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Naval Strategist Asks: Could Cyberattacks Prevent War?

Photo Credit: CH'7K via Flickr

Photo Credit: CH’7K via Flickr

A leading naval strategist asks: Could cyberattacks actually prevent war?

In this two-part series, leading thinkers from a prior era of globalization directly inform our understanding of critical issues today. Part 1 examined the lessons for current maritime security concerns from naval strategist Alfred T. Mahan and Nobel laureate Norman Angell. Part 2 considers their competing insights into a very modern challenge: cybersecurity.

Mahan’s ideas of the late 19th century set the track for U.S. naval policy for decades, including growing and strengthening the fleet and developing reliable resupply stations worldwide. Angell described in 1909 that war had become futile as a means to enhance state power and wealth, but not impossible because men sometimes act irrationally. Each saw enormous potential from the surges of trade and technology by the turn of the 20th century. Mahan saw mostly threats; Angell saw more possible benefits.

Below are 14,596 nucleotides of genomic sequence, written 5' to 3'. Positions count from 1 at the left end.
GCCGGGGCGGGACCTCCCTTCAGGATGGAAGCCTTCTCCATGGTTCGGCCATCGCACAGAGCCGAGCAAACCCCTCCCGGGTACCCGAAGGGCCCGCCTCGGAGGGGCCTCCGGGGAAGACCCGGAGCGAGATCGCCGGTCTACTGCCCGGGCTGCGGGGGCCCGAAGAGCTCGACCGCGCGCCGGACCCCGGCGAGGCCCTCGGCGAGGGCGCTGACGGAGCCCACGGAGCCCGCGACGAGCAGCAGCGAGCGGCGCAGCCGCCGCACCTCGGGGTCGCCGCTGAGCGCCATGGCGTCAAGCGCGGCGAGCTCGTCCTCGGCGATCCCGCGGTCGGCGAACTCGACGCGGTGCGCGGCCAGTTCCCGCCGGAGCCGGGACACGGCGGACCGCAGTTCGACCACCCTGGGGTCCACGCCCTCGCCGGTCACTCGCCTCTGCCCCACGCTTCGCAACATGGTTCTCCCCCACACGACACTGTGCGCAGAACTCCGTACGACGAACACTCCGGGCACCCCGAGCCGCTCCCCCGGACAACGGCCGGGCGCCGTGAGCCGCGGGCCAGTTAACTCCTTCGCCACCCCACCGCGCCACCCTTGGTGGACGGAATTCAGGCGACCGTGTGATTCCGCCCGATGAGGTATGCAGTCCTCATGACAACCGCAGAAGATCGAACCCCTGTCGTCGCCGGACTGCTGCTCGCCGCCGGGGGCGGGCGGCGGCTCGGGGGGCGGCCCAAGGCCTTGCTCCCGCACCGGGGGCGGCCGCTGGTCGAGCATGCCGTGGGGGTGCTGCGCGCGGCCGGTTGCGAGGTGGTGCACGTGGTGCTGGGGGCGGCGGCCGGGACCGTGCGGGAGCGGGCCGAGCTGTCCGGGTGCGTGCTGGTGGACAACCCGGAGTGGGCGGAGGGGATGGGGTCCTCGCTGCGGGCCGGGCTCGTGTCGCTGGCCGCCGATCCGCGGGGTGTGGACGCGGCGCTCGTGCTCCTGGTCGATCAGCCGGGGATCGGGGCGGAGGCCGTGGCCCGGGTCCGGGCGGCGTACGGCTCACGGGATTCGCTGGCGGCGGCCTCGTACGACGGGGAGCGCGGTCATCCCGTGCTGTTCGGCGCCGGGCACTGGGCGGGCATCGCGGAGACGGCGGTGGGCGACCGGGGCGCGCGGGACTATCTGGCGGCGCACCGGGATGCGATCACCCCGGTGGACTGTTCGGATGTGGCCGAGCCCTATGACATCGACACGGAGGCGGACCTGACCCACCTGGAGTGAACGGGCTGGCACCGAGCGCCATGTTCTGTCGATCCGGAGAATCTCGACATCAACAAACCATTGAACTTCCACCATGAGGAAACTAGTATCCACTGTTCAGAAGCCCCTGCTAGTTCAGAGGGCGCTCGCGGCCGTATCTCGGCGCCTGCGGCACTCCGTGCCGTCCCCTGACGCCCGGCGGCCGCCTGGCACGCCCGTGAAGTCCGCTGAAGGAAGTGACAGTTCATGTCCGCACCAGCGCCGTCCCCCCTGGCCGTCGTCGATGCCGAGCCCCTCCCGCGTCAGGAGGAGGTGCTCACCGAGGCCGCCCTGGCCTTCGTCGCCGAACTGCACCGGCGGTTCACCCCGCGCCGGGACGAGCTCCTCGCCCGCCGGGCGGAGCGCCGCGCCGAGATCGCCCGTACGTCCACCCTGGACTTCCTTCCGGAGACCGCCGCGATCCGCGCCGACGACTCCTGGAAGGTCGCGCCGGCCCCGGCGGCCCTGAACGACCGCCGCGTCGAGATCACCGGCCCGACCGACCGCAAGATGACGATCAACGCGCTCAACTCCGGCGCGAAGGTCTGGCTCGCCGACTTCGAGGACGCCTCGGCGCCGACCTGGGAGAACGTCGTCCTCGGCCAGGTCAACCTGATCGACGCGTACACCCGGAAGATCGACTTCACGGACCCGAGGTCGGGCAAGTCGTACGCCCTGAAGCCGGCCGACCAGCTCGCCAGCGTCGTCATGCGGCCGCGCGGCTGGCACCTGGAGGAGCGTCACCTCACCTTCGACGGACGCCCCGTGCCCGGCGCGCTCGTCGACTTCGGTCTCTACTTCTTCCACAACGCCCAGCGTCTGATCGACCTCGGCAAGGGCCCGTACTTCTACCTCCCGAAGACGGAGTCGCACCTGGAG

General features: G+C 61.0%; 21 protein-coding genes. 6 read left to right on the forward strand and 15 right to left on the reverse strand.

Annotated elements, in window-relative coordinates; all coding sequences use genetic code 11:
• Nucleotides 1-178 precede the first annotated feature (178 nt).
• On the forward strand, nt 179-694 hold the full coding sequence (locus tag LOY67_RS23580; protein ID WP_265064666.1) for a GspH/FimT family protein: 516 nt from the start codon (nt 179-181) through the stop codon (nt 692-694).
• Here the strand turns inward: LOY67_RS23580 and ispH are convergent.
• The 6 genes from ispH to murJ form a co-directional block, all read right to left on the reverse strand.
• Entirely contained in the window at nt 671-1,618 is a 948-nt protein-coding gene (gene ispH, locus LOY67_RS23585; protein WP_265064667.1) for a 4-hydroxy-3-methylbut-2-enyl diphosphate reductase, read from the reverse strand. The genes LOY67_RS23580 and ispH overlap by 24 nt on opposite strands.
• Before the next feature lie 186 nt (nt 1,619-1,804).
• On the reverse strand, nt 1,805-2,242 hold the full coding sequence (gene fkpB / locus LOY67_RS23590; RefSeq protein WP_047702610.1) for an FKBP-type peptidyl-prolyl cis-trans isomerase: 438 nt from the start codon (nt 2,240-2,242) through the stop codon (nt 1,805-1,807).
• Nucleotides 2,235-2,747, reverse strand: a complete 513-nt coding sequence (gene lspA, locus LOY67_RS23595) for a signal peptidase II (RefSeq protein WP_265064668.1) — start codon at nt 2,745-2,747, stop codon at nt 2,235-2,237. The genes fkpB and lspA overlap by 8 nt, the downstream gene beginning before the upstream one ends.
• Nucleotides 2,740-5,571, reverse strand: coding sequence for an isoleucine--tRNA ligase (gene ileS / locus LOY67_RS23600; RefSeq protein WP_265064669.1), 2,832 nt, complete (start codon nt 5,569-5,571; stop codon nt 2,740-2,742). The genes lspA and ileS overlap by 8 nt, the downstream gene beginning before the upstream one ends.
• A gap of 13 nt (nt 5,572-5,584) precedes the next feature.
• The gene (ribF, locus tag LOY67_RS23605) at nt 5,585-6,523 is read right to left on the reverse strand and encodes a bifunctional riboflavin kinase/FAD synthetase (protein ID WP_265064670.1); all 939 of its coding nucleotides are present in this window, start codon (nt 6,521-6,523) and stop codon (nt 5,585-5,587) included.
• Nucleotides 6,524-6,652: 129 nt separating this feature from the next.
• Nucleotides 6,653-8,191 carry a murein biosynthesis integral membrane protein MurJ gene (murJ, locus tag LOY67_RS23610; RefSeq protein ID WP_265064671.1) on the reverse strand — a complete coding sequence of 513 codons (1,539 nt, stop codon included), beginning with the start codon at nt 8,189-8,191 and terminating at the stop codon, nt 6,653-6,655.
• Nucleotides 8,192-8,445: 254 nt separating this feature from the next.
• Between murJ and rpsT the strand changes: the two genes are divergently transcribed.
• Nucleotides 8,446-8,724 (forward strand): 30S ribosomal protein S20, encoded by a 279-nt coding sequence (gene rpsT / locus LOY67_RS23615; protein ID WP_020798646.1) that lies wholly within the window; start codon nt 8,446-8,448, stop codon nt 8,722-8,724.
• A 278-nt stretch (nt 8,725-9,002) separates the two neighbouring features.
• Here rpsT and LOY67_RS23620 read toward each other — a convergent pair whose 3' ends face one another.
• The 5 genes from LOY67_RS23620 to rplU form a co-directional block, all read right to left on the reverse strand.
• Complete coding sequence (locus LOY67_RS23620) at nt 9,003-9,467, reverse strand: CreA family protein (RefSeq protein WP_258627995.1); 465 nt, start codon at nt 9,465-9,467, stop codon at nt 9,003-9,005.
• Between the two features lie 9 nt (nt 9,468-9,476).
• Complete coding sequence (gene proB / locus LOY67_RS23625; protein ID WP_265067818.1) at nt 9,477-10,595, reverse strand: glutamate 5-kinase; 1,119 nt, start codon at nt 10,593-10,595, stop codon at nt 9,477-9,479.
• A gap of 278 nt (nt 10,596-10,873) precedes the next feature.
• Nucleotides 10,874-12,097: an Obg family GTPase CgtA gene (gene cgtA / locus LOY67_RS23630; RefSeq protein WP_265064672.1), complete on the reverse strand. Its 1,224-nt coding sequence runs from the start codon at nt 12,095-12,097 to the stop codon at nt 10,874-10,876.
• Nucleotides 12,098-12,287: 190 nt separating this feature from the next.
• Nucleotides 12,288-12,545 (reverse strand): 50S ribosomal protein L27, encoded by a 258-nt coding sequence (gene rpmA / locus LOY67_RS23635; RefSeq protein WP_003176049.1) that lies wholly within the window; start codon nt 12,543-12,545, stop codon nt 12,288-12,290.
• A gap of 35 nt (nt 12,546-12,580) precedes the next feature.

For Angell, the extent of trade and investment created an “interdependence” among European powers, so that “war, even when victorious, could no longer achieve those aims for which peoples strive.” His ideas are found in international relations theories that developed nearly a century later: complex interdependence, democratic peace, and even constructivism. In each of these, states choose paths other than conflict-for-power and power-for-conflict. The Internet would have made perfect sense to Angell: Social networking, online commerce, and “Twitter revolutions” across borders and cultures increase national wealth, standards of living and human aspirations.

For Mahan, the analysis is more complex, and the policy implications more surprising. Mahan’s cybersecurity policies depend upon his views on “freedom of the seas” and on populations used to material comfort. Freedom of the seas popularized by Grotius’s 1609 Mare Liberum, which asserted that the high seas are open to all, especially for commerce. This idea has been supported by the American Continental Congress, Elizabeth I, Woodrow Wilson and the U.N. During the Cold War, the U.S. and USSR generally left alone one another’s seaborne trade.

But for Mahan, commerce produces the national wealth necessary for military power:

Ships and cargoes in transit upon the sea …are national wealth engaged in reproducing and multiplying itself, to the intensification of the national power…[commerce is] therefore a most proper object of attack.

Additionally, Mahan argued that modern populations had an “excessive sensitiveness” to their new wealth. Attacking international private (commercial) sea trade was actually a benefit to mankind, “more humane, and more conducive to the objects of war, than the slaughter of men.”